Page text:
For once this season, it was good news for the city of Liverpool and even better news for the footballing outposts of Bristol and Plymouth as all three were announced yesterday as 2018 World Cup candidate cities.
The remaining successful venues are London, Manchester, Sunderland, Birmingham, Nottingham, Leeds, Sheffield, Newcastle and Milton Keynes, while Derby, Hull and Leicester were the three unfortunates that failed to make the cut.
After the months of upheaval and mishaps among the England 2018 bid team, the announcement came five months ahead of the Fifa deadline for final bid submissions and is a statement of intent by a selection panel led by the outgoing Football League chairman, Lord Mawhinney. "I have no doubt this process has strengthened our bid considerably," he said. "The choices we made represented our best judgement of the strongest possible combination to give England's bid the strongest attraction."
Lord Mawhinney acknowledged Liverpool Football Club's "iconic" status within the game as he confirmed that, whatever Liverpool's onfield travails, either the current, or rebuilt, Anfield would be included in England's bid book. If the bid is successful, the club will emulate city rivals Everton, who played host to Pele's Brazil and Eusebio's Portugal during the 1966 World Cup. Despite Liverpool's bid being hampered by the financial uncertainty surrounding their new £350m stadium, it would have been a surprise if the home ground of the five-times winners of the European Cup had not been included.
What will surprise football traditionalists is the inclusion of Milton Keynes, a town classified as a city solely for bidding purposes, and home to professional football for just five years. Yesterday, Lord Mawhinney was effusive in his praise for the MK Dons chairman, Pete Winkelman. The former music mogul has raised £20m to fund the redevelopment of stadium:mk up to a 44,000 capacity.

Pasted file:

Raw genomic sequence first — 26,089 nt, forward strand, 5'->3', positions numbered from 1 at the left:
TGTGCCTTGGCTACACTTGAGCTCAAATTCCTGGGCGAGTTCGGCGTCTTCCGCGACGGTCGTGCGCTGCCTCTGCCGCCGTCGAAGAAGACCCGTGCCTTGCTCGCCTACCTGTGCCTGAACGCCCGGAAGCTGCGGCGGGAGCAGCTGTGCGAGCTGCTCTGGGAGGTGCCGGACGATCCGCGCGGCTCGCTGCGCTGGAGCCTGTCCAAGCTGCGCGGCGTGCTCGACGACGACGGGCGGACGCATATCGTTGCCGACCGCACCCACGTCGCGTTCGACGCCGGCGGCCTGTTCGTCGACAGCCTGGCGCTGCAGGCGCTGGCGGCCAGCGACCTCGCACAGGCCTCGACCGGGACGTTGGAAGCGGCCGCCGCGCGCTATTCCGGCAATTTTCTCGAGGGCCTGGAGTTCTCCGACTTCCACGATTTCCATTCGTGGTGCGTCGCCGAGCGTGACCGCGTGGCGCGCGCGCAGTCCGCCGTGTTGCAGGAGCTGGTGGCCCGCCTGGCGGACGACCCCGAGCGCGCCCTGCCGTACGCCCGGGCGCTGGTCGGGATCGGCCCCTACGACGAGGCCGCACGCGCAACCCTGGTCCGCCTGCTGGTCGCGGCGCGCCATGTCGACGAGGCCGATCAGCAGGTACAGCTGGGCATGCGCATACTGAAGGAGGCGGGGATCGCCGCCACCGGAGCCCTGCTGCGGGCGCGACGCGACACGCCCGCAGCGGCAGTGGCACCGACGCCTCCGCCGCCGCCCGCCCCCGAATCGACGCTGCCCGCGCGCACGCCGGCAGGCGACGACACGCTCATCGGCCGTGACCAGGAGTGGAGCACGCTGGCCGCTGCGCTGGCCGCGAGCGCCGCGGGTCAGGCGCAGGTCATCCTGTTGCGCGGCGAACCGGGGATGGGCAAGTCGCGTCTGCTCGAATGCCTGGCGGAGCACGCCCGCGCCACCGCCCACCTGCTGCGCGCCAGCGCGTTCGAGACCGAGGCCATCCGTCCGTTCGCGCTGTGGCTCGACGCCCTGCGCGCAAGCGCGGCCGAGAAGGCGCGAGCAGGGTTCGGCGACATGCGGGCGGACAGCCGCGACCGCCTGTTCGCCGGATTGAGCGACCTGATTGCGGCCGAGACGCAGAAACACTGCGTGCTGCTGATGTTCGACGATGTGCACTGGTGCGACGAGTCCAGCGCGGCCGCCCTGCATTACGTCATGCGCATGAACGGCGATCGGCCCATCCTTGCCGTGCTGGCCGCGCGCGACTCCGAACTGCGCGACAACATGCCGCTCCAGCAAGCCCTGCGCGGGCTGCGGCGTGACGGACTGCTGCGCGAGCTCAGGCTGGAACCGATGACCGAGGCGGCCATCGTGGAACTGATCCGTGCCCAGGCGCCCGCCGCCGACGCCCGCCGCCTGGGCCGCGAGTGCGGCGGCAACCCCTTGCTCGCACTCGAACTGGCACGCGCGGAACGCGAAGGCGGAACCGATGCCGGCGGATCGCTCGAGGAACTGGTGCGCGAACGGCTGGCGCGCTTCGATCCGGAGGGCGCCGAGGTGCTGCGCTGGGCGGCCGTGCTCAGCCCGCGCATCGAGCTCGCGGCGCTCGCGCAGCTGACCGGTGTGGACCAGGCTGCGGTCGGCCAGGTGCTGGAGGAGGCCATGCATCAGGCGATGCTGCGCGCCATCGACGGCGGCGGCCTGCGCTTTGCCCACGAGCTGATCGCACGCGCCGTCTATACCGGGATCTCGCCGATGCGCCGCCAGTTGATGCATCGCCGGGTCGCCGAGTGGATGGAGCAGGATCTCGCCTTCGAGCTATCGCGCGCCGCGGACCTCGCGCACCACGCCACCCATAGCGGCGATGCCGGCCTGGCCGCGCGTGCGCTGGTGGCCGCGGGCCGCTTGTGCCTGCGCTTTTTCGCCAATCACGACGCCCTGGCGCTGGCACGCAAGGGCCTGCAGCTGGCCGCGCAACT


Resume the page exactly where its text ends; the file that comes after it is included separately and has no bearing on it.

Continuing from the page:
Other non-Premier League stadiums selected are Bristol City's yet-to-be-built Ashton Vale and Plymouth's soon-to-be-redeveloped Home Park, both from the South-west. Sheffield's Hillsborough, Nottingham Forest's proposed new stadium, a redeveloped Elland Road and Newcastle's St James' Park complete the non-Premier League sweep.
"We always made it clear we aspired to having a wider geographical spread," Lord Mawhinney said. "We have some world-famous stadia and the world would not understand if we didn't put them in the bid, [but] we felt we should have a sprinkling of tomorrow as well."
Ashton Vale is tomorrow's sprinkle but the world would not forgive the omission of Manchester's Old Trafford. After previously making do with World Cup qualifiers, it may now have a chance to stage the real thing. The blue half of Manchester will also be celebrating thanks to the inclusion of the Eastlands. Villa Park, the Midlands home of Aston Villa, and Sunderland's Stadium of Light are the other current Premier League venues.
With a Fifa maximum of three venues per city, what is not yet clear is the identity of London's third and final venue. Wembley will host the final and Arsenal's Emirates stadium will have a major part to play. However, a choice remains between Tottenham's yet-to-be-approved 56,000-seater ground and the 2012 Olympic Stadium, whose post-Games legacy has yet to be decided.
The next stage in the bid process is the final submission of each country's bid book by 14 May 2010. An inspection of the candidate cities follows late next year, before the Fifa executive committee makes its final decision on the hosts in December 2010. And, at last, England's bid team appears prepared.
Proposed cost in pounds of Liverpool's new stadium. Current home Anfield will feature if the new venue is not finished.Reuse content